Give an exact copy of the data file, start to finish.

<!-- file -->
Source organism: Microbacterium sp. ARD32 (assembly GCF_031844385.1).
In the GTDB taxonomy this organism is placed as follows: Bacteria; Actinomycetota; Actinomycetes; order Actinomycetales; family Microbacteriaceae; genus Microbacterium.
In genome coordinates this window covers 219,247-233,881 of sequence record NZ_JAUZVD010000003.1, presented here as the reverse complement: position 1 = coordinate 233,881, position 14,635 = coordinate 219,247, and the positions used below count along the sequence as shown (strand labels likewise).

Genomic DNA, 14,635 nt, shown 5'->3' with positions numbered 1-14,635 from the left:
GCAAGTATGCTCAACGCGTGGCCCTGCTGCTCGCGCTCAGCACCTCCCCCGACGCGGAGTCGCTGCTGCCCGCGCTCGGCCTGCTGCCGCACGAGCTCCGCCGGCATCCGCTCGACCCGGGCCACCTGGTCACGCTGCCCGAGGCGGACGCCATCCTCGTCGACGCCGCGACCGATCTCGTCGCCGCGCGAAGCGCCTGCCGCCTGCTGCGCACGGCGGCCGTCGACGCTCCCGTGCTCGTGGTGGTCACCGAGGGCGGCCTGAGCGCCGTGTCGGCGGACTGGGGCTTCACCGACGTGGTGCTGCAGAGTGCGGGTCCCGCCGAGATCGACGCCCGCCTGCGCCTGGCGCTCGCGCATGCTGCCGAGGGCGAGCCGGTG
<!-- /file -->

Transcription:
Source organism: Microbacterium sp. ARD32 (assembly GCF_031844385.1).
In the GTDB taxonomy this organism is placed as follows: Bacteria; Actinomycetota; Actinomycetes; order Actinomycetales; family Microbacteriaceae; genus Microbacterium.
In genome coordinates this window covers 219,247-233,881 of sequence record NZ_JAUZVD010000003.1, presented here as the reverse complement: position 1 = coordinate 233,881, position 14,635 = coordinate 219,247, and the positions used below count along the sequence as shown (strand labels likewise).

Genomic DNA, 14,635 nt, shown 5'->3' with positions numbered 1-14,635 from the left:
GCAAGTATGCTCAACGCGTGGCCCTGCTGCTCGCGCTCAGCACCTCCCCCGACGCGGAGTCGCTGCTGCCCGCGCTCGGCCTGCTGCCGCACGAGCTCCGCCGGCATCCGCTCGACCCGGGCCACCTGGTCACGCTGCCCGAGGCGGACGCCATCCTCGTCGACGCCGCGACCGATCTCGTCGCCGCGCGAAGCGCCTGCCGCCTGCTGCGCACGGCGGCCGTCGACGCTCCCGTGCTCGTGGTGGTCACCGAGGGCGGCCTGAGCGCCGTGTCGGCGGACTGGGGCTTCACCGACGTGGTGCTGCAGAGTGCGGGTCCCGCCGAGATCGACGCCCGCCTGCGCCTGGCGCTCGCGCATGCTGCCGAGGGCGAGCCGGTG